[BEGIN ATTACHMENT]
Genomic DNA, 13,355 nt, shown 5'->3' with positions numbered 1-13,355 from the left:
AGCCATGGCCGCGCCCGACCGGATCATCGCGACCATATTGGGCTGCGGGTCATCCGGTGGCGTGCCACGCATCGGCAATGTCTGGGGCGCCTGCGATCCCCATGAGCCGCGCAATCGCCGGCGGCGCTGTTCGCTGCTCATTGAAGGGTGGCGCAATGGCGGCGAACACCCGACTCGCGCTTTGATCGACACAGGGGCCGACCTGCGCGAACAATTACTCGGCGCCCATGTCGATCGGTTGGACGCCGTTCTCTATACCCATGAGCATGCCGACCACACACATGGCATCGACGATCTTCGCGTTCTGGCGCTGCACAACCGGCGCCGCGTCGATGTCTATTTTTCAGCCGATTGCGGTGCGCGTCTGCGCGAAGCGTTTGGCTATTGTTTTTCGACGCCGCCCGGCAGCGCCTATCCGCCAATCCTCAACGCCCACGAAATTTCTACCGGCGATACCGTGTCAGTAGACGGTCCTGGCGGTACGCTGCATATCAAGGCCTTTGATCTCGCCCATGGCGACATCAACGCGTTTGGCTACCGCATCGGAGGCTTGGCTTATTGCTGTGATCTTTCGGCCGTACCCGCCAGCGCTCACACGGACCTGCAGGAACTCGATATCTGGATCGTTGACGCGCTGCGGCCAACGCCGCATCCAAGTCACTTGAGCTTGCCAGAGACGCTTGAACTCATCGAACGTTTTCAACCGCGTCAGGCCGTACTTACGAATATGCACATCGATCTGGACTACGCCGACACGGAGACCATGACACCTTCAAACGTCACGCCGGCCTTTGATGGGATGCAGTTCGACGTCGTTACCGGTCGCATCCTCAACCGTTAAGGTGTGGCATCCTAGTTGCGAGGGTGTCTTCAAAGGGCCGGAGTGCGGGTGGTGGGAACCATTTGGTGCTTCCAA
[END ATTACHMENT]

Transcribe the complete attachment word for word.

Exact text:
Genomic DNA, 13,355 nt, shown 5'->3' with positions numbered 1-13,355 from the left:
AGCCATGGCCGCGCCCGACCGGATCATCGCGACCATATTGGGCTGCGGGTCATCCGGTGGCGTGCCACGCATCGGCAATGTCTGGGGCGCCTGCGATCCCCATGAGCCGCGCAATCGCCGGCGGCGCTGTTCGCTGCTCATTGAAGGGTGGCGCAATGGCGGCGAACACCCGACTCGCGCTTTGATCGACACAGGGGCCGACCTGCGCGAACAATTACTCGGCGCCCATGTCGATCGGTTGGACGCCGTTCTCTATACCCATGAGCATGCCGACCACACACATGGCATCGACGATCTTCGCGTTCTGGCGCTGCACAACCGGCGCCGCGTCGATGTCTATTTTTCAGCCGATTGCGGTGCGCGTCTGCGCGAAGCGTTTGGCTATTGTTTTTCGACGCCGCCCGGCAGCGCCTATCCGCCAATCCTCAACGCCCACGAAATTTCTACCGGCGATACCGTGTCAGTAGACGGTCCTGGCGGTACGCTGCATATCAAGGCCTTTGATCTCGCCCATGGCGACATCAACGCGTTTGGCTACCGCATCGGAGGCTTGGCTTATTGCTGTGATCTTTCGGCCGTACCCGCCAGCGCTCACACGGACCTGCAGGAACTCGATATCTGGATCGTTGACGCGCTGCGGCCAACGCCGCATCCAAGTCACTTGAGCTTGCCAGAGACGCTTGAACTCATCGAACGTTTTCAACCGCGTCAGGCCGTACTTACGAATATGCACATCGATCTGGACTACGCCGACACGGAGACCATGACACCTTCAAACGTCACGCCGGCCTTTGATGGGATGCAGTTCGACGTCGTTACCGGTCGCATCCTCAACCGTTAAGGTGTGGCATCCTAGTTGCGAGGGTGTCTTCAAAGGGCCGGAGTGCGGGTGGTGGGAACCATTTGGTGCTTCCAA